Journal of Veterinary Emergency and Critical Care – Most Recent


To compare the incidence of microorganism colonization of peripheral venous catheters (PVCs) placed in the Emergency Department (ED) to those placed in a routine preoperative setting. The relationship between catheter tip colonization and patient urgency (as assessed by triage priority) was also evaluated.


Prospective, observational study from January 2021 to October 2021.


Emergency room and clinical areas of a large, urban, tertiary referral center.


Three hundred dogs and 94 cats with a PVC in place for a minimum of 24 hours were enrolled in the study.



Measurements and Main Results

Two hundred and eighty-eight PVCs were placed in the ED and 106 were placed preoperatively. The overall colonization rate was 10.4% (41/394). Sixteen bacterial and 1 fungal genera were cultured. Eight of these bacterial genera (25/51 [49%] bacterial isolates) were resistant to at least 1 antimicrobial class. Twenty-nine of 288 (10.1%) catheters positive for colonization were placed in the ED, whereas 12 of 106 (11.3%) were placed preoperatively. There was no association between microorganism growth on catheters and clinical area of catheter placement. There was also no association between ED patient urgency and positive catheter tip culture. No significant risk factors were identified predisposing to colonization of PVCs.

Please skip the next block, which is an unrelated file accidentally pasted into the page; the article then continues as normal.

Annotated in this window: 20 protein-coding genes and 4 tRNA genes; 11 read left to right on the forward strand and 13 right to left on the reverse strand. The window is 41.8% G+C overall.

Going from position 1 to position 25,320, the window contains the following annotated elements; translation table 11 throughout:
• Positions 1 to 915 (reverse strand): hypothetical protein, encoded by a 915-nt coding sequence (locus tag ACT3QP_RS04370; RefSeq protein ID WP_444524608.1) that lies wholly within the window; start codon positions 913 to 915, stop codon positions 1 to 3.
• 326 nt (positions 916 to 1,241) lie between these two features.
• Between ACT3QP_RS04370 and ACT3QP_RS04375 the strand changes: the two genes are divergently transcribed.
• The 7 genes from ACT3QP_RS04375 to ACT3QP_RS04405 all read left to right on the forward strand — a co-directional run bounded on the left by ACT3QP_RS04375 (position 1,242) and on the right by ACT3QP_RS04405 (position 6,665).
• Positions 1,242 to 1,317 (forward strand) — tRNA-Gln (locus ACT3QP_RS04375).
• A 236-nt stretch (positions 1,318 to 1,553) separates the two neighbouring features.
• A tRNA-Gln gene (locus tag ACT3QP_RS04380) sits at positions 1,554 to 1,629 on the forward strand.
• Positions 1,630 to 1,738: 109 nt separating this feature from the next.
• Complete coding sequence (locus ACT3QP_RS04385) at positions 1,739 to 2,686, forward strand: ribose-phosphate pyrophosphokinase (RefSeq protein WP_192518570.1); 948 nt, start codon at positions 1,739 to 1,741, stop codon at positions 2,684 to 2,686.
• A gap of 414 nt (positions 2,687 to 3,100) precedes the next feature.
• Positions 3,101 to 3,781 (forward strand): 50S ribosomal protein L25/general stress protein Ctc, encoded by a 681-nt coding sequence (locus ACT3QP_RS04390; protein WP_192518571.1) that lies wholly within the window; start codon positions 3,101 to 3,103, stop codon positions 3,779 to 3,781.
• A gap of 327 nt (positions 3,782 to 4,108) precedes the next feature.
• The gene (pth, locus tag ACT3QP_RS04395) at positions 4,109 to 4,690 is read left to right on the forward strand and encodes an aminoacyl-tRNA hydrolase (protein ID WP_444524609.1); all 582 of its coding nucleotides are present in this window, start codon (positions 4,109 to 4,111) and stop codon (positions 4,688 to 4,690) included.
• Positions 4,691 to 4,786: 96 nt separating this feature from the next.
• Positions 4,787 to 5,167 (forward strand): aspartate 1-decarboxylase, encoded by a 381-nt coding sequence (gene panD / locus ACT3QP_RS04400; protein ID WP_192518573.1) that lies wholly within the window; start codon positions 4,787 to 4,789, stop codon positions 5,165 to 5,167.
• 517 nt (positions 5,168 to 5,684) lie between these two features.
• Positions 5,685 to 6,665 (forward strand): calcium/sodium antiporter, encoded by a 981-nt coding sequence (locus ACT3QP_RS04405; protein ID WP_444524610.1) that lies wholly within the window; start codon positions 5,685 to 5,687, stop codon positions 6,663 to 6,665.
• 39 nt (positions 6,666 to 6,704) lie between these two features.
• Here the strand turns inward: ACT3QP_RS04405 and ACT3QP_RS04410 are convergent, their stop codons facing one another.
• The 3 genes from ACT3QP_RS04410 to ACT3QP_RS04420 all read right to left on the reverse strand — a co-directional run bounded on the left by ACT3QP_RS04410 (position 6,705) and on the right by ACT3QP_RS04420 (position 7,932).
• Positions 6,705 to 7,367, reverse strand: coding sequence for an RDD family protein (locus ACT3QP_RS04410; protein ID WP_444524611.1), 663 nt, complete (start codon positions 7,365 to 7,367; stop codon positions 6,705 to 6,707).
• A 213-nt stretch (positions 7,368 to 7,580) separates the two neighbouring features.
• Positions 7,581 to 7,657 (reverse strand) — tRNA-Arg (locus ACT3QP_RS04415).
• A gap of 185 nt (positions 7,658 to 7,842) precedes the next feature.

The overall incidence of microorganism colonization of PVCs in this study population was equivalent to, or lower than, previously reported in veterinary literature. There was no statistical difference between the catheters placed in the ED and those placed for routine surgical procedures. Patient urgency did not affect the incidence of positivity of peripheral catheter tip cultures.

Journal of Veterinary Emergency and Critical Care, EarlyView.Wiley: Journal of Veterinary Emergency and Critical Care: Table of Contents

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